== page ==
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Time series analysis

Probability distributions for the main meteorological elements. Estimation and checking of probability distributions. Concept of stochastic processes and time series. Estimation of main characteristics (expected value, covariance and correlation functions) of stochastic processes. ARMA models. Trend analysis. Spectral analysis, traditional estimation of spectra. Extreme value theory.

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V. Optional subjects

Meteorology in English

Components of climate system and their interactions. Role of the oceans and hydrosphere in climate system. Biosphere. Cryosphere. Natural and anthropogenic factors of climate change. Radiation processes of atmosphere and surface. Perspectives of global warming. Theory of operation of global climate models, main types. Possibilities and limitations of climate modelling. Modelling components of climate individually and as a coupled system. Global and limited area models. Downscaling method of model results. Applying ensemble method in climate modelling. Possibilities of international cooperation. Assessing model results, uncertainties.

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Micrometeorology

Main goals: introduction to micrometeorological processes in the surface atmospheric layer which is the place of human activities and give the practical knowledge for the investigation and planning  air quality, human comfort, etc.

Main subjects: Definition and methodology of the micrometeorology. Structure of the boundary layer and the surface layer, molecular and turbulence diffusion, governing equations, principles of the modeling of momentum energy (latent and sensible heat), and mass (vapor, trace gases, aerosol) fluxes, closure hypothesis. Surface energy and water budget. Methodology of the surface layer measurements (radiation, energy budget components, profiles, fluxes). Surface as the initial and final point of the atmospheric cycles of air pollution.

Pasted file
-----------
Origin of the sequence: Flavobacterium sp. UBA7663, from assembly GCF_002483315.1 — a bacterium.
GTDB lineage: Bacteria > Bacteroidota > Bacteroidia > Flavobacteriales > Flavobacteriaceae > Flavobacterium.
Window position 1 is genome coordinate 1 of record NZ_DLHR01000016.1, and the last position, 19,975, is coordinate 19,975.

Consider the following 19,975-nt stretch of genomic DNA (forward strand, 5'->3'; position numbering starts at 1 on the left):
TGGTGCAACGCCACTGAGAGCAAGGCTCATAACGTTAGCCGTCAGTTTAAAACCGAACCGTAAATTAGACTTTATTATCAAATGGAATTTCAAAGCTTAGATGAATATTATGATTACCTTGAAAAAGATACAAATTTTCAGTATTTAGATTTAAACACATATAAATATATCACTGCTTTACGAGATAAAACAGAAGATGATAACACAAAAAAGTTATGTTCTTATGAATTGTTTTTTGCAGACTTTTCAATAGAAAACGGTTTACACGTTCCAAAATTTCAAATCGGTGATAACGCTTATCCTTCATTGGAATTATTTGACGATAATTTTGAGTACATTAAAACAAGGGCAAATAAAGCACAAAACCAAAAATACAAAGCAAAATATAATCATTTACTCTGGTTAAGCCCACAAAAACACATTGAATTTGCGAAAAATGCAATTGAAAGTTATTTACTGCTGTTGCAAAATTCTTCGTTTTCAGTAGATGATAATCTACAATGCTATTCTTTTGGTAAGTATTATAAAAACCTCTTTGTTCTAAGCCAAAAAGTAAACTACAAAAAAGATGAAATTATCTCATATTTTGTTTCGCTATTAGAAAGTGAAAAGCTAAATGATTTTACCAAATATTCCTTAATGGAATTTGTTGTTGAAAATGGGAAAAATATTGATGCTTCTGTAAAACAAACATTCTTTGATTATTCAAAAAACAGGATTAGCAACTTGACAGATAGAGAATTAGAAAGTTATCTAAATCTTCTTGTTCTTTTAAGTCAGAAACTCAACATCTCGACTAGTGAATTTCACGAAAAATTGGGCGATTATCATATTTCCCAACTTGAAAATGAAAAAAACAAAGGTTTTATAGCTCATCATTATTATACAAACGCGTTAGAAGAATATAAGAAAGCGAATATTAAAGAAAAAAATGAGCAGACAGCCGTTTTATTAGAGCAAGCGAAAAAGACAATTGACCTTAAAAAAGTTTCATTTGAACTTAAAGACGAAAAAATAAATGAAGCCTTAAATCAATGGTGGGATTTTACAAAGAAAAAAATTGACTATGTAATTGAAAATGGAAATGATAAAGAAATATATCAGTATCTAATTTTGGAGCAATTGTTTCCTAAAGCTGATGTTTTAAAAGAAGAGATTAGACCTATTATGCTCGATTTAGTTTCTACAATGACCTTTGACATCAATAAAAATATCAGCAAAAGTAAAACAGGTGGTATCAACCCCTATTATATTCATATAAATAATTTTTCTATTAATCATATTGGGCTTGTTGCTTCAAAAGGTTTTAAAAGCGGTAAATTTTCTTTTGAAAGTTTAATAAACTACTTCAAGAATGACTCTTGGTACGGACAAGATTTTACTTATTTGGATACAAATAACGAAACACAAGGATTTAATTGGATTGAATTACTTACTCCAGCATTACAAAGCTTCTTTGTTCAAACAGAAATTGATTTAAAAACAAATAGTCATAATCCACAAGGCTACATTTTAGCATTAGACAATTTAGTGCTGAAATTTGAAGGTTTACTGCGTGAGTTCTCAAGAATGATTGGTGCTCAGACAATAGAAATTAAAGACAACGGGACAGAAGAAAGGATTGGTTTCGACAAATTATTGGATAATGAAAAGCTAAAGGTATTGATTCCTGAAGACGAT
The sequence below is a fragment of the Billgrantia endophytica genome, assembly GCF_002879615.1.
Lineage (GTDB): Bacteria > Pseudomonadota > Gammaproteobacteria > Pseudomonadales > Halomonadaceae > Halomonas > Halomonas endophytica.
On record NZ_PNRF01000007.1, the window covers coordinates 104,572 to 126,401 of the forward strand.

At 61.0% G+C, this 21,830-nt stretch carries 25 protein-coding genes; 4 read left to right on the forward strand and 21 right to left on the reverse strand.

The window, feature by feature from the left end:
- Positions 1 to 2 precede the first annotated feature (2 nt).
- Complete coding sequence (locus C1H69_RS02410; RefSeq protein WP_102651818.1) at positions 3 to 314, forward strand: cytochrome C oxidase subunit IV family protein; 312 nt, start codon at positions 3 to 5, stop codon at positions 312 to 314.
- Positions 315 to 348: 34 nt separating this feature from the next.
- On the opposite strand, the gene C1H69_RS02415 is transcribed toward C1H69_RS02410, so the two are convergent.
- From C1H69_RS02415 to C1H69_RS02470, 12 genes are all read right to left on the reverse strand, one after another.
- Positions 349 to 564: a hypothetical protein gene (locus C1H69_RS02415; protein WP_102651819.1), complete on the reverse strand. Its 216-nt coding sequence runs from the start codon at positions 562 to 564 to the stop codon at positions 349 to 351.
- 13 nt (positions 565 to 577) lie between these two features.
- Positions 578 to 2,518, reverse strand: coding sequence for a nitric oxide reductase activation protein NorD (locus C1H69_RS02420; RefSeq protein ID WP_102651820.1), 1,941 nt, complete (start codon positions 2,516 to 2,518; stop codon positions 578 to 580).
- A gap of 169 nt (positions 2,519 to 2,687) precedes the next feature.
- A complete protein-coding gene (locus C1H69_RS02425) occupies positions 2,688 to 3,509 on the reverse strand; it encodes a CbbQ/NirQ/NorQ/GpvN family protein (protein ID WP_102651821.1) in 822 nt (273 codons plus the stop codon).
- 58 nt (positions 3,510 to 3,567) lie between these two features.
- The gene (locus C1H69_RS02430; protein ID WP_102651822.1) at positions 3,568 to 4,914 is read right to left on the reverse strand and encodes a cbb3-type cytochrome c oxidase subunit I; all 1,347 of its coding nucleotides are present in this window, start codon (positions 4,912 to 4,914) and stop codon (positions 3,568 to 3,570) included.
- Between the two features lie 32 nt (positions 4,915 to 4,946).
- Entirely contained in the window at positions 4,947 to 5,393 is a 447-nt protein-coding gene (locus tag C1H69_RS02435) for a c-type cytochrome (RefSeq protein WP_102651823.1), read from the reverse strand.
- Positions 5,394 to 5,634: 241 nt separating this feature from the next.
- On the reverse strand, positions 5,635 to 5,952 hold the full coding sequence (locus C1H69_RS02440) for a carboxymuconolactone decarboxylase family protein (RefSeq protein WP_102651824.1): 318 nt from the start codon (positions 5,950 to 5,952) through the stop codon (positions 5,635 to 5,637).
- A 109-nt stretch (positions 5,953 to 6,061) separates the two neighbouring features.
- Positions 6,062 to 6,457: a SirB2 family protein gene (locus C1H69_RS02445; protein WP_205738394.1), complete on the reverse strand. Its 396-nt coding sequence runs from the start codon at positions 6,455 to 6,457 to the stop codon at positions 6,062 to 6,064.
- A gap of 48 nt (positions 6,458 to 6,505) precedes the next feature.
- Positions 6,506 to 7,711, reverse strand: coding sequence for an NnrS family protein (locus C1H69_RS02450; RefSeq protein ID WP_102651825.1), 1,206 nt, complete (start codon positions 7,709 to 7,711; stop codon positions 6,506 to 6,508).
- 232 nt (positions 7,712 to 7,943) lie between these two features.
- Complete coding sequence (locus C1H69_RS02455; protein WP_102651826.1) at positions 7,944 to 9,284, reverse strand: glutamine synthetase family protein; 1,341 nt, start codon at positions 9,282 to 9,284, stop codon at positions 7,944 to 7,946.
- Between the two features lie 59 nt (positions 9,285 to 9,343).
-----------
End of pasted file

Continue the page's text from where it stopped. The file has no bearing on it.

Definition of

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Ecological climatology

The relationship between ecology and climatology, photosynthesis, respiration, plant productivity, environmental factors affecting plant productivity; the relationship of plant productivity and climate on the continents: plant productivity in warm and humid, warm and dry, cold and humid and cold and dry climates, plant productivity in the oceans, the colour of ocean water, the global observation of productivity.

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Trace gas flow modelling

Global cycles of water, carbon, nitrogen and sulfur and their impacts on climate and productivity. Biogeochemical basics of ocean and land productivity.

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Numerical modeling 2

Objective of the course is to understand the key topics of the preceding semester (e.g., data assimilation, ensemble predictions on short-range and climate time scale, lateral boundary conditions) in depth. It is expected for the students to work in small groups: they elaborate theoretical background of the chosen topic based on selected articles, and conduct some practical experiments using short-range numerical models available for educational purpose. The work is helped and supervised by experienced NWP practitioners. The course is completed with students’ presentations in which they discuss the investigated issues and the underlying results of the accomplished simulations.